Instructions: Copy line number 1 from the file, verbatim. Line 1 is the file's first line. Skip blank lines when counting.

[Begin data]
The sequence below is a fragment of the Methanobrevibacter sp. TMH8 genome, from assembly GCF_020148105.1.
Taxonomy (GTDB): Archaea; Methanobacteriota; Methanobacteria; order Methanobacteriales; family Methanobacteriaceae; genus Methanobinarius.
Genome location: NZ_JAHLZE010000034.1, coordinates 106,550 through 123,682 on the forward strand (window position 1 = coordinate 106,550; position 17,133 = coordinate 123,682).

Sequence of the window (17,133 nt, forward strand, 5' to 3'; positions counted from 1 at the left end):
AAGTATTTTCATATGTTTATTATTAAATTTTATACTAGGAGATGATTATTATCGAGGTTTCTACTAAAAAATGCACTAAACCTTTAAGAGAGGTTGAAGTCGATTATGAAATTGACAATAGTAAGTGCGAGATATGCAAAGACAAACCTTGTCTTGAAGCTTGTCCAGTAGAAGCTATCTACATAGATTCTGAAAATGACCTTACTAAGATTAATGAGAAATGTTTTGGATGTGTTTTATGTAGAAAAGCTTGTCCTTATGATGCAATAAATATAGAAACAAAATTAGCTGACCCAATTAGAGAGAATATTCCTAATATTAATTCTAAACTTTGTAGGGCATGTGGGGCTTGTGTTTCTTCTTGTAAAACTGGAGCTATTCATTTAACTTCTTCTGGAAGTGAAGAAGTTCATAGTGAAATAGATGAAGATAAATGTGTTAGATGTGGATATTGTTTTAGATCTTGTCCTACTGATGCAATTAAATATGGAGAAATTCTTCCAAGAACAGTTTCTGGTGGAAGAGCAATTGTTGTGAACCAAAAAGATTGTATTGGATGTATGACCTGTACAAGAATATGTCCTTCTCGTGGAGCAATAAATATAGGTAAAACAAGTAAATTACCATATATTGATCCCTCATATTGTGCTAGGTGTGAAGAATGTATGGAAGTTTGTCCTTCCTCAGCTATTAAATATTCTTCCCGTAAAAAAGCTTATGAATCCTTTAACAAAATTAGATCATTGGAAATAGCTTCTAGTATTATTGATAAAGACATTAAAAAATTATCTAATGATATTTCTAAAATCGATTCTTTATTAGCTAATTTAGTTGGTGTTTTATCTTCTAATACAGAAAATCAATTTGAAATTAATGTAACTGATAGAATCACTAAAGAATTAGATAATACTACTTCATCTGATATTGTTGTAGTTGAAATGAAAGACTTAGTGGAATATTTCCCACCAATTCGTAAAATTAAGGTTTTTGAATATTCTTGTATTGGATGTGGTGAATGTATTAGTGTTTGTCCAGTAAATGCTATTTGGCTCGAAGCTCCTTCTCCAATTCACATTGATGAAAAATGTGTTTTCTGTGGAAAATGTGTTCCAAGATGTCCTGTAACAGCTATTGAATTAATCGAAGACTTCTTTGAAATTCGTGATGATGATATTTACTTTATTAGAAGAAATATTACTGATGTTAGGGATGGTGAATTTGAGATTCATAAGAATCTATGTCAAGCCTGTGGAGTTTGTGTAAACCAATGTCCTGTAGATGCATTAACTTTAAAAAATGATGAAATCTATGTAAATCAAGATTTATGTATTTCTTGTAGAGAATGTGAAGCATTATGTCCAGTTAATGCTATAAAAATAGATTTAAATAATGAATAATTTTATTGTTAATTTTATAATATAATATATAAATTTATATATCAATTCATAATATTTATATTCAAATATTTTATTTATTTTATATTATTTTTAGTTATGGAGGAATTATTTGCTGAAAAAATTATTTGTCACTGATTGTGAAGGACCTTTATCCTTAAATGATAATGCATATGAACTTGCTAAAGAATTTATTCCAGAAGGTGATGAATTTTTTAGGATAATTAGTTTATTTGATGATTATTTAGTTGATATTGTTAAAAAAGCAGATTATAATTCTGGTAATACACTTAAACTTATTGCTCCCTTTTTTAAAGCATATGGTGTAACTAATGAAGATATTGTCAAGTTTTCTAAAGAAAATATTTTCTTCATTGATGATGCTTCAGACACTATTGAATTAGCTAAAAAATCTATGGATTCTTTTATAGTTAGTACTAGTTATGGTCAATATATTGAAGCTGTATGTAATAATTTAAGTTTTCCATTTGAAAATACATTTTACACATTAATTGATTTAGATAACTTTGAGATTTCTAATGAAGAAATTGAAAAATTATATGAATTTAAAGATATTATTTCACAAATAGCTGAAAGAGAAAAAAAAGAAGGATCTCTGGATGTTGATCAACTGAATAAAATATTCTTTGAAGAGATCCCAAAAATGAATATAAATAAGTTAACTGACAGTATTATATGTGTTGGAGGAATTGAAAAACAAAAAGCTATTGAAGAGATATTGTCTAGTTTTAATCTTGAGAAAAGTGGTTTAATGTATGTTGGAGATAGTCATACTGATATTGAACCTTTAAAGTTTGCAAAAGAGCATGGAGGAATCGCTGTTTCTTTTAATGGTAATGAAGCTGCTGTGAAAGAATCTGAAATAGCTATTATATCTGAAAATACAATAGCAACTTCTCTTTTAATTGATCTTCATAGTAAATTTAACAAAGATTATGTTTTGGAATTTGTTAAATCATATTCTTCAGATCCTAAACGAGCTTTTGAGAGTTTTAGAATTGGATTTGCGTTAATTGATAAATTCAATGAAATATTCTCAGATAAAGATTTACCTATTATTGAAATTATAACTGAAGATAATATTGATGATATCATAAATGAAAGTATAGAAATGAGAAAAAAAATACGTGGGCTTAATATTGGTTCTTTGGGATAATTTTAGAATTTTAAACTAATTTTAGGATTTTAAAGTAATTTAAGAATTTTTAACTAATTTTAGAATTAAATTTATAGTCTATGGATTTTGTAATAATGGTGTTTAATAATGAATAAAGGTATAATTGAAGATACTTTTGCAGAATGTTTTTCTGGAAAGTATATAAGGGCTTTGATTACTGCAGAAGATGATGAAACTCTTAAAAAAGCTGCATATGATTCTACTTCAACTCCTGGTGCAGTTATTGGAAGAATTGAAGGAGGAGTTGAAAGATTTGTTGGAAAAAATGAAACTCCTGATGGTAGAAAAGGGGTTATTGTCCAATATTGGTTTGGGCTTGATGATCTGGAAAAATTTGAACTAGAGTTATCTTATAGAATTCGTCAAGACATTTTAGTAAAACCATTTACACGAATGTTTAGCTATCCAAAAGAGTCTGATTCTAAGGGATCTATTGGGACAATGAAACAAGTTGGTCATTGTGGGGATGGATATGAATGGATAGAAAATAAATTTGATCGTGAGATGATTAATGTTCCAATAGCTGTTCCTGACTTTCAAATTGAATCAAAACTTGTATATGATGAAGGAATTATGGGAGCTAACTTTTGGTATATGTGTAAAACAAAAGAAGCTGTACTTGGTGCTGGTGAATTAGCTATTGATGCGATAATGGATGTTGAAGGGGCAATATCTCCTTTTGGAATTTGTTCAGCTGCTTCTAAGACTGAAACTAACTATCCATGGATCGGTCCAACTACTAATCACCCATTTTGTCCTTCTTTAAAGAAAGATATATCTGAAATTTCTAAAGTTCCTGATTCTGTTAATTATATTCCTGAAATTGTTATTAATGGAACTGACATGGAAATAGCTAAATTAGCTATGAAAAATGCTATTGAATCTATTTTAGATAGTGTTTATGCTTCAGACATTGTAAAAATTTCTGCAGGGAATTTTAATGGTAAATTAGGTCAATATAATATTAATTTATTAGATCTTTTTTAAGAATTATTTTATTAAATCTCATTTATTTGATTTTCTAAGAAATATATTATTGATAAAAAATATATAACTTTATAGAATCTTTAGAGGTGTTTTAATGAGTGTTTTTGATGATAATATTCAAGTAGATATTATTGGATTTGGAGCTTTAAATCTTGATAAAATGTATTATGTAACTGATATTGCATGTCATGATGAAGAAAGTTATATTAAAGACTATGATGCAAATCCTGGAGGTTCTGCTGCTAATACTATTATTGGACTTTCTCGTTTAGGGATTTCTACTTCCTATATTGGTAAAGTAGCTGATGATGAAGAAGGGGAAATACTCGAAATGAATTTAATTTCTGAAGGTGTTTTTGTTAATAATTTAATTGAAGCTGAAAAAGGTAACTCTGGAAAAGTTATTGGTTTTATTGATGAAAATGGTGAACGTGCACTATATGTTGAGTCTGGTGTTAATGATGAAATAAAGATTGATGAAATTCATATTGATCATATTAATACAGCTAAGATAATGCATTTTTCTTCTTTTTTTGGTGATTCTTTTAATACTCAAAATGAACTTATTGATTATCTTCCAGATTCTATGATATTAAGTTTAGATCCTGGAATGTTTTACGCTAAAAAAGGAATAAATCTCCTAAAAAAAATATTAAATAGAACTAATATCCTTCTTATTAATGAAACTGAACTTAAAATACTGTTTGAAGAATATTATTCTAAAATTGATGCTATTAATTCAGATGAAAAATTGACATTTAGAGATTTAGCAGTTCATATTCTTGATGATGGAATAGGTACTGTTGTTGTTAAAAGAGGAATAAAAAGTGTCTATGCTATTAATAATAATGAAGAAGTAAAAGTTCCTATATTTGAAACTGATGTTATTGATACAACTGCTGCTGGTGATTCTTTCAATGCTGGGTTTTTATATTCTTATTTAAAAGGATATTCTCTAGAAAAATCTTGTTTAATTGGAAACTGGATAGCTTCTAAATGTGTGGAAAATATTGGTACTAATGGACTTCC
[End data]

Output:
The sequence below is a fragment of the Methanobrevibacter sp. TMH8 genome, from assembly GCF_020148105.1.